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Three things I discovered (by trial-and-error) about the html <audio> tag.


Audiophile
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1.    In a mobile or tablet PC, an <audio> tag will not be enabled until after a hyperlink has been employed.

So I used a silent "Welcome" screen inviting the user to "click" in order to proceed further.

 

2.    If  a background audio file is required to survive page transition, then a solution is to use the 
<frameset> tag.  I created two frames called "Left" and "Right".  "Left" width = 0% and "Right" 
width = 100%.  Hence "Left" cannot be displayed.
    
    The "Left" frame sources a page containing the <audio> tag, while the "Right" frame sources 
everything-else.

    NOTE:  The <frameset> tag was supported in HTML4 but allegedly not in HTML5.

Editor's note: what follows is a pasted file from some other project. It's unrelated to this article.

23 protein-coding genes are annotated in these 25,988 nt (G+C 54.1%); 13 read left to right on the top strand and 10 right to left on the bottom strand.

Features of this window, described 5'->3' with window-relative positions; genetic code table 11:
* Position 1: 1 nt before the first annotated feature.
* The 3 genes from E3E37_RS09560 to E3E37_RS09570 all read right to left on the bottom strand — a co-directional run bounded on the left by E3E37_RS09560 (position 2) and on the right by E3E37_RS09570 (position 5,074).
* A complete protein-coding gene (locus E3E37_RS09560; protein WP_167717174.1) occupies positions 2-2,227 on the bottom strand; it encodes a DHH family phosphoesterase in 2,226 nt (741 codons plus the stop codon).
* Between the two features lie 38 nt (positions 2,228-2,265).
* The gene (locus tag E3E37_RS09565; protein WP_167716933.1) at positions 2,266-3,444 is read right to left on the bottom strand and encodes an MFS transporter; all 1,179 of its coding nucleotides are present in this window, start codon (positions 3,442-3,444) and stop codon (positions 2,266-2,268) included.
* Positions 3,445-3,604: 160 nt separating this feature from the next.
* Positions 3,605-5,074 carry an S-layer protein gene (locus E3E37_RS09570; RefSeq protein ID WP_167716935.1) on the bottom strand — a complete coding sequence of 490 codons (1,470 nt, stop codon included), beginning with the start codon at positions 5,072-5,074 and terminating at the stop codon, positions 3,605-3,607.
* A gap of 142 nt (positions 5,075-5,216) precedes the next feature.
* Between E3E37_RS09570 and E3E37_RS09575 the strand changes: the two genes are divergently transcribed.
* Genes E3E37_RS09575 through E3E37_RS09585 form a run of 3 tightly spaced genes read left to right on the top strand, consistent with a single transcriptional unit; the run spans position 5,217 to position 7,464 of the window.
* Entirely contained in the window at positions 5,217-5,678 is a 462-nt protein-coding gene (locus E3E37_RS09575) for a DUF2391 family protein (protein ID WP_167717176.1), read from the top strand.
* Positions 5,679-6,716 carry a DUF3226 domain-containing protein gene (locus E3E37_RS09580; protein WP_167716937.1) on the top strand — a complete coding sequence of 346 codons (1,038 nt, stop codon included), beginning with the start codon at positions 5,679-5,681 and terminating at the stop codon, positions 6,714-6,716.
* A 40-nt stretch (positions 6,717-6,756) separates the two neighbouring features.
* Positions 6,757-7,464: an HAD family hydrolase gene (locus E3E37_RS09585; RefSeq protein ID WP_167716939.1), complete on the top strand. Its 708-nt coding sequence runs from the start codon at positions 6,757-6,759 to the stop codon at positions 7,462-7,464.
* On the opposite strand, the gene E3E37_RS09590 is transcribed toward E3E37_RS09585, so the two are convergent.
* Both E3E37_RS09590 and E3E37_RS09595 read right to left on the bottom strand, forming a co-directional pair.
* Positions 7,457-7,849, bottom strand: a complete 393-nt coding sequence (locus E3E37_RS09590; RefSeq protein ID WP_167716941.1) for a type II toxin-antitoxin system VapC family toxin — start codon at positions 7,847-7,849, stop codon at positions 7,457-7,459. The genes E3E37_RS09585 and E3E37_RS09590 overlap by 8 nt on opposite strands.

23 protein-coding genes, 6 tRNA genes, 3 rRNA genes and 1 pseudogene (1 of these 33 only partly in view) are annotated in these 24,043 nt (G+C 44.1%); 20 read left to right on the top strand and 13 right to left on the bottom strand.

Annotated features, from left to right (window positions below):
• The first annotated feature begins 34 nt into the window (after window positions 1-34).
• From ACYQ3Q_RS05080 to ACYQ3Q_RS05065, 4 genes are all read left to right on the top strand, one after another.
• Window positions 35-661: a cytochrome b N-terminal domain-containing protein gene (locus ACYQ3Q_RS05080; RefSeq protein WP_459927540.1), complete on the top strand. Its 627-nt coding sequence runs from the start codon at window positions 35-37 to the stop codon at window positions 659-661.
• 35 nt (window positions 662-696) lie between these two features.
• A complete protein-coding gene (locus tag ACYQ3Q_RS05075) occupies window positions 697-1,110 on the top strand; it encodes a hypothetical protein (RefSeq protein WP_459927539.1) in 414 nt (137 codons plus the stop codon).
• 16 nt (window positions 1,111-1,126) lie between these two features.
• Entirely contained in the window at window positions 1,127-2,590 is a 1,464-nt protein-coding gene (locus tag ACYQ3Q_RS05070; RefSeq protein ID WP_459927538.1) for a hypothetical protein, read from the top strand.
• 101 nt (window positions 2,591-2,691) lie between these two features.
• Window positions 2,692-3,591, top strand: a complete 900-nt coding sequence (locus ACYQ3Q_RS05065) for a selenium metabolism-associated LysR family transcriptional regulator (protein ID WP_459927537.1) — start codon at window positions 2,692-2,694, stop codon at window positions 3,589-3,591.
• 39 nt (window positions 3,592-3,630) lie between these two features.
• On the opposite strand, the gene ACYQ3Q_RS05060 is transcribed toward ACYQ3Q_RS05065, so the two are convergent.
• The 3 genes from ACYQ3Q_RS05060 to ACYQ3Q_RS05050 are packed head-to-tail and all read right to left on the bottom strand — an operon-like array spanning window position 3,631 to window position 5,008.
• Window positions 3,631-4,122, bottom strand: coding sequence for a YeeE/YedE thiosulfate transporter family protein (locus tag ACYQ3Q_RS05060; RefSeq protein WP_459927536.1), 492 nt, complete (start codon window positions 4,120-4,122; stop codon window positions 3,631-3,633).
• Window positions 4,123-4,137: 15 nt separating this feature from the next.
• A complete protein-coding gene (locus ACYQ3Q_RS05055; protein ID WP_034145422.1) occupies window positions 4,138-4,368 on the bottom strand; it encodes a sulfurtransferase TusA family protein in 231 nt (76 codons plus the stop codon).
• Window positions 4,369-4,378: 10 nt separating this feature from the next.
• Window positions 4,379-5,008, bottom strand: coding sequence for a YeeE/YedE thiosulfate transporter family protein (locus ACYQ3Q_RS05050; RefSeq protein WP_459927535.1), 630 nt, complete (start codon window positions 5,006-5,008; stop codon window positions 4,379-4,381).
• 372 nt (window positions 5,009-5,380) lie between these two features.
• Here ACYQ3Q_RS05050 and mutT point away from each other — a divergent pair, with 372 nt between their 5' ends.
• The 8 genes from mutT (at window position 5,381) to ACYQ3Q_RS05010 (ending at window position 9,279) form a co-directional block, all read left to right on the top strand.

3.    If it is required to stop an audio file playing (after it has started), this may be done by employing any 
hyperlink.  (I am not sure whether this applies to hyperlinks where the href attribute is an external 
URL, eg. a network).  But the condition is that the hyperlink must have the attribute target=_top.  
Such hyperlinks may reference a page containing an alternative <audio> tag and an alternative audio 
file which therefore will replace the one that was stopped.
 

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